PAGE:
For many years now, brands have been using cause marketing as a way to ‘give back’. In many cases it’s tacked onto their existing business strategy because it ticks a box customers are expecting, allowing them to let’s be honest – sell more stuff.
Doing good is no longer optional, it’s a necessity. People are incredibly discerning, looking for heartfelt authenticity and radical transparency. Not the buzzword kind. The really embedded, this is how we do business kind. Customers don’t want to be sold to, they want to be inspired. And every day more people are putting their money where their hearts are. 71% of millennials say they prefer brands that drive social and environmental change.
It’s not enough anymore to sit back, support a ‘cause’ and wait for them to do good on your behalf. There is a big difference between supporting a cause and being built on a purpose.
And it’s not about choosing between purpose or profit, it’s about purpose and profit. B Corps are leading the way in using business as a force for good. That’s how we are going to create the world we all want to live in. Paying lip service to purpose without real, active commitment is not really going to help anyone. Purpose needs to be built into the business model in order to drive change. It needs to inform all aspects of the business from where it’s going, to how it’s going to get there (including down the supply chain) and of course how it behaves.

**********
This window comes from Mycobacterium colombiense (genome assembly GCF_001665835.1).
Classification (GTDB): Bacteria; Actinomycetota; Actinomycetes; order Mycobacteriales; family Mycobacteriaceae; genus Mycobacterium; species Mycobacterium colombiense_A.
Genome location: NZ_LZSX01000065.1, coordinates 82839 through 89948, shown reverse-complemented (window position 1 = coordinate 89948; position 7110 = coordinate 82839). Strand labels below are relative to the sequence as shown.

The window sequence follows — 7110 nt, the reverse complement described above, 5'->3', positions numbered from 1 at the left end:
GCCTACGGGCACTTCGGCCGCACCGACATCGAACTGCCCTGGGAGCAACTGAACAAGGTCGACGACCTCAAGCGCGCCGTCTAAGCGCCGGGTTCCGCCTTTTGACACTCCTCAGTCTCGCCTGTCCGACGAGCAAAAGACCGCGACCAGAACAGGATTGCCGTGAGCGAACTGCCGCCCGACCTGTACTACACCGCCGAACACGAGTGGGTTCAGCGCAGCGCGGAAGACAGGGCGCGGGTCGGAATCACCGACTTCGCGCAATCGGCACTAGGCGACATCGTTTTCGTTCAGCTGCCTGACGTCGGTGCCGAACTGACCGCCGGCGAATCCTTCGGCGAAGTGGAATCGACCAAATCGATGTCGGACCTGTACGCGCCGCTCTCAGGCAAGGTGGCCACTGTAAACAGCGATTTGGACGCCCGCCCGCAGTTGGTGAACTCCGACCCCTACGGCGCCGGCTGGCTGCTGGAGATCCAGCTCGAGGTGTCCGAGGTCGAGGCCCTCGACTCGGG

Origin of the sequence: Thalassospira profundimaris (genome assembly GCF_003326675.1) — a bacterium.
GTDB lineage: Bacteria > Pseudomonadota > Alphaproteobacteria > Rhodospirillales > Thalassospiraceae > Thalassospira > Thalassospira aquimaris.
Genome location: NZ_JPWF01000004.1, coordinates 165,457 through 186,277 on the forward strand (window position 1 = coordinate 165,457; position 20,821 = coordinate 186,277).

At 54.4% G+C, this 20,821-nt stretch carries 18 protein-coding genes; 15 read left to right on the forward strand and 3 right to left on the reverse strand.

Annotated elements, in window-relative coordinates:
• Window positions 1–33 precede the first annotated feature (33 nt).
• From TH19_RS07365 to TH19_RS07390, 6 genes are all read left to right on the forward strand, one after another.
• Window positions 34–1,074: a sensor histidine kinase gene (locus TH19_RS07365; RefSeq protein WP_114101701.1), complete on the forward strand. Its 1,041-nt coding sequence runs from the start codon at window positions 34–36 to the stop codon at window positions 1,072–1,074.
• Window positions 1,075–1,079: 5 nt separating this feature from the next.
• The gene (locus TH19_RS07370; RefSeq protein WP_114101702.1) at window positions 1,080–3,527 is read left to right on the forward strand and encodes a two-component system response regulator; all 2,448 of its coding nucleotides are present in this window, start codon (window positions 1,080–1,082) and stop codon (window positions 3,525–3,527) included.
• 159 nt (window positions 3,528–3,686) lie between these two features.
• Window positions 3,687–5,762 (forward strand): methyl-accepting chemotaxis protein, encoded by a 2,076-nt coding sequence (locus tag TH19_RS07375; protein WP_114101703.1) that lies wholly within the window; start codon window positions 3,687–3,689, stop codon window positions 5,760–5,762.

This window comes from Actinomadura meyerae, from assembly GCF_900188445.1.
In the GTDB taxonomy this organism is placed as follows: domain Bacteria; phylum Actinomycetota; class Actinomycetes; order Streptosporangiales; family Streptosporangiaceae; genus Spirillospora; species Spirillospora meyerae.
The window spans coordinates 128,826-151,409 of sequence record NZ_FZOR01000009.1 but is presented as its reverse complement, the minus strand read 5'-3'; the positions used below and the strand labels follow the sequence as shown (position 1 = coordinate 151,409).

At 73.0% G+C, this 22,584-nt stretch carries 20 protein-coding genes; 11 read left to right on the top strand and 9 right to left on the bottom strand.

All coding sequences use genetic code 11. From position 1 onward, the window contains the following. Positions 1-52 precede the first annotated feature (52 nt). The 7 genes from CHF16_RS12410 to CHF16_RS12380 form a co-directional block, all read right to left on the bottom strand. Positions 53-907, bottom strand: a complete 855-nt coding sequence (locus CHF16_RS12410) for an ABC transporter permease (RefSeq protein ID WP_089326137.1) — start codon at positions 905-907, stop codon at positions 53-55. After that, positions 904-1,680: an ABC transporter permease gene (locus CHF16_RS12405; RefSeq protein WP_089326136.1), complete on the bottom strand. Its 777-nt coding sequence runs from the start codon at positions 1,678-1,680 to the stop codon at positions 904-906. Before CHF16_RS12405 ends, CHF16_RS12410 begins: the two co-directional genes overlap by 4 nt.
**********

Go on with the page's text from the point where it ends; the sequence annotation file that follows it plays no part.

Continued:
A true belief or value should be something you have had to forgo money to live by. Companies built on purpose are constantly standing their ground, refusing to compromise on the things that matter to their deeper purpose. A great example of this is Whole Kids, who do business on their own terms, standing by their beliefs, no matter how big the opportunity may be they are putting at risk. And what does that do? It drives change in those around them too.
Another purpose led business doing amazing things is Calmar Corps, a United Nations accredited technology consultancy committed to delivering effective tech solutions for companies. They are a company that operates with one big purpose in mind – to improve the lives of communities around them. 10% of their profit goes into their Capability with Conscience fund which supports the work of NGOs around the globe. They also focus on creating gender equality in tech within their own business.
And to top it all off it’s better for the bottom line too. Nearly half of Unilever’s top 40 brands have a sustainability focus. And those brands are growing 50% faster than the other brands. Addressing the Deutsche Bank conference, Unilever CEO, Alan Jope, said: “Two-thirds of consumers around the world say they choose brands because of their stand on social issues.”
Shifting to a purpose driven business is not something that happens overnight, it’s a journey. But a journey we all need to shift gears on.